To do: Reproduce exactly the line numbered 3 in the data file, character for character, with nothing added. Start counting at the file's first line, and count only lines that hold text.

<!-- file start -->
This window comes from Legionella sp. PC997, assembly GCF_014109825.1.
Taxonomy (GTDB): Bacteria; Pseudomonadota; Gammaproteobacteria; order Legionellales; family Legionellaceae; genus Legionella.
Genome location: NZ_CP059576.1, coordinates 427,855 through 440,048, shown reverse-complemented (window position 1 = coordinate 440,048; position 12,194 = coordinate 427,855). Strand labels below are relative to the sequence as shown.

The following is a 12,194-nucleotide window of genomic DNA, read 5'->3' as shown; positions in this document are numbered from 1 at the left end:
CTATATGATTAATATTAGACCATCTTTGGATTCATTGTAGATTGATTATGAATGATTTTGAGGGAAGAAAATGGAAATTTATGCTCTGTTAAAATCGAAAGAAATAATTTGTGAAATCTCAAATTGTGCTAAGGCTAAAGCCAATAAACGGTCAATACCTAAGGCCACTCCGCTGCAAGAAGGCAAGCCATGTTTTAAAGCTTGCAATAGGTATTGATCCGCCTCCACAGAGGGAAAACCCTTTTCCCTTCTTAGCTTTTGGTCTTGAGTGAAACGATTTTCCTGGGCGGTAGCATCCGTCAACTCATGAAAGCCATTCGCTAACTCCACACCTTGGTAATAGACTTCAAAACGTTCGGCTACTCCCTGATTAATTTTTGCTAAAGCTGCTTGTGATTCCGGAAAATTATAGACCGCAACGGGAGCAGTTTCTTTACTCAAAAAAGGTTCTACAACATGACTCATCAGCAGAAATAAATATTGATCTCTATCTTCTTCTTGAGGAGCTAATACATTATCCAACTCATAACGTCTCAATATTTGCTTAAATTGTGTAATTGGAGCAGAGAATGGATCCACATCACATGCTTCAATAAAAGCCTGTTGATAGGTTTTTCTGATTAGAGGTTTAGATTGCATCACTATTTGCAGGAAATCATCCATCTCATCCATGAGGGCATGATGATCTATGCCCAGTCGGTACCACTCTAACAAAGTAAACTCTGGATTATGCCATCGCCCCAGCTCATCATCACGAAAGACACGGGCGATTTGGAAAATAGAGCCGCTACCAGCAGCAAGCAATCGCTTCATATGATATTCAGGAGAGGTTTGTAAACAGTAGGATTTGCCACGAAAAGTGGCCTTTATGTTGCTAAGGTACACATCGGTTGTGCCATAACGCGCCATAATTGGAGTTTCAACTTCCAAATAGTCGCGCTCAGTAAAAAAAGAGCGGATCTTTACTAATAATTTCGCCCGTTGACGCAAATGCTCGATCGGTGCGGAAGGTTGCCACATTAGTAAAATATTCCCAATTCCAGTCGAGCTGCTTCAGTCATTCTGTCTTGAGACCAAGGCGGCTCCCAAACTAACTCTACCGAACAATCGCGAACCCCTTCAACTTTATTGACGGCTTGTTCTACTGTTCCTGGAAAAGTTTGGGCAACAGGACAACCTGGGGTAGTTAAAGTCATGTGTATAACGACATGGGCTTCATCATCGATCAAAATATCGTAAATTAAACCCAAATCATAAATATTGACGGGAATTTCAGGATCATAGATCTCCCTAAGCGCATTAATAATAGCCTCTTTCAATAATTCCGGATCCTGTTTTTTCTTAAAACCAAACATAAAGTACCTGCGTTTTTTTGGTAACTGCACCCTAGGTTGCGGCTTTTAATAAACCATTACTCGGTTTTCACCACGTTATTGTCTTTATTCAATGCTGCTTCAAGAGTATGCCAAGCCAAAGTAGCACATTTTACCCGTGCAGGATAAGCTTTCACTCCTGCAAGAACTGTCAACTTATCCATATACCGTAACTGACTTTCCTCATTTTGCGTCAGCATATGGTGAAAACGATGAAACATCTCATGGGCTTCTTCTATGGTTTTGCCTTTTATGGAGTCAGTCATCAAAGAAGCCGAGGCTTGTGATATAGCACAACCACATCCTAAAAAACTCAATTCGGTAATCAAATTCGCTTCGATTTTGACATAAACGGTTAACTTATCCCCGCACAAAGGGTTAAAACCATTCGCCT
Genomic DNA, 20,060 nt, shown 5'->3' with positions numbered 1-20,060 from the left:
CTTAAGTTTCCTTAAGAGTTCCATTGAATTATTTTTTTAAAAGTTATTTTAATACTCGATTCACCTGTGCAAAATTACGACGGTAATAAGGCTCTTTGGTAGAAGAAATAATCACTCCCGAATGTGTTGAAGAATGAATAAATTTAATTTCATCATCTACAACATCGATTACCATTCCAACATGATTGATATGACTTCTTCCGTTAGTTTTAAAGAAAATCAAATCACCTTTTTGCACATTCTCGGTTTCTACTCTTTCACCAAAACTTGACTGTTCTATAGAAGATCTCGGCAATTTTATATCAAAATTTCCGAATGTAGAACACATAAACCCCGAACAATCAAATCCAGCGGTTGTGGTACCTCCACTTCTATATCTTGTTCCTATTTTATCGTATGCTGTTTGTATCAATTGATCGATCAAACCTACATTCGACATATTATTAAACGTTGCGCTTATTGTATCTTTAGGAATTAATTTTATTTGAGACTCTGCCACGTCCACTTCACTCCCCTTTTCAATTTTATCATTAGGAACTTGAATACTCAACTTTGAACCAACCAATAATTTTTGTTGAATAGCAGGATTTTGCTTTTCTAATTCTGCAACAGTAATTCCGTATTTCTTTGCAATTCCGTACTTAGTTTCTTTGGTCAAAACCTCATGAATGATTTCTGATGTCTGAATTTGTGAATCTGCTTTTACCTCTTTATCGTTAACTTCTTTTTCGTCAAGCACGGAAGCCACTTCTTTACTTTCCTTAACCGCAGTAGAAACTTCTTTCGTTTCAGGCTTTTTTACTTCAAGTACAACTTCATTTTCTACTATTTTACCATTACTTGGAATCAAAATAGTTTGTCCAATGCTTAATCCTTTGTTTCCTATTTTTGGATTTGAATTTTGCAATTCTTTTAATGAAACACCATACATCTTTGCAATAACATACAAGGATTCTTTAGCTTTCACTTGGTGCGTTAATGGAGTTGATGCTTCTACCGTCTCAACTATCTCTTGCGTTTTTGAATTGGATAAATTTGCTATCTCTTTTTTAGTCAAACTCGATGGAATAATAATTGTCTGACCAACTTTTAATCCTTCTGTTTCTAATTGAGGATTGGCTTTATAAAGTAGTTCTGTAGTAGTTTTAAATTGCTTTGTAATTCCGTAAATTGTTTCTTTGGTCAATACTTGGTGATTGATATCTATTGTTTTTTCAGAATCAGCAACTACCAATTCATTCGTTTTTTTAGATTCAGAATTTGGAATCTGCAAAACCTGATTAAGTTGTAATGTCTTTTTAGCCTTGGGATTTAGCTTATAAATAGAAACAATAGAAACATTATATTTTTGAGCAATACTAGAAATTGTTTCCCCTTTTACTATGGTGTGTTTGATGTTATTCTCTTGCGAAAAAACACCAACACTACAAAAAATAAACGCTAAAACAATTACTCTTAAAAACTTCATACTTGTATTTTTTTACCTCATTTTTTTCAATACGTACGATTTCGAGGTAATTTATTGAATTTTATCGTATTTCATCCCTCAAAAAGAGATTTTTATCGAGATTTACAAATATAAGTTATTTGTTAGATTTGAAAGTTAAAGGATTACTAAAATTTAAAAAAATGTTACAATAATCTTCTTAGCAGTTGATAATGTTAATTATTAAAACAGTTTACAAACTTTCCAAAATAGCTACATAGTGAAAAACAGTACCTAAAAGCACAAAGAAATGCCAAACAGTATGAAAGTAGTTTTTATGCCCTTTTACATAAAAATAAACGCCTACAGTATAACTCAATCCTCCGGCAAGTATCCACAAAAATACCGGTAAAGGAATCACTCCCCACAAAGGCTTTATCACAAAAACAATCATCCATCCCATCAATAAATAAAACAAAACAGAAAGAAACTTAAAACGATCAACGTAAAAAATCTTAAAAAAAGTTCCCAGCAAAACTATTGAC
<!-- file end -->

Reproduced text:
Genome location: NZ_CP059576.1, coordinates 427,855 through 440,048, shown reverse-complemented (window position 1 = coordinate 440,048; position 12,194 = coordinate 427,855). Strand labels below are relative to the sequence as shown.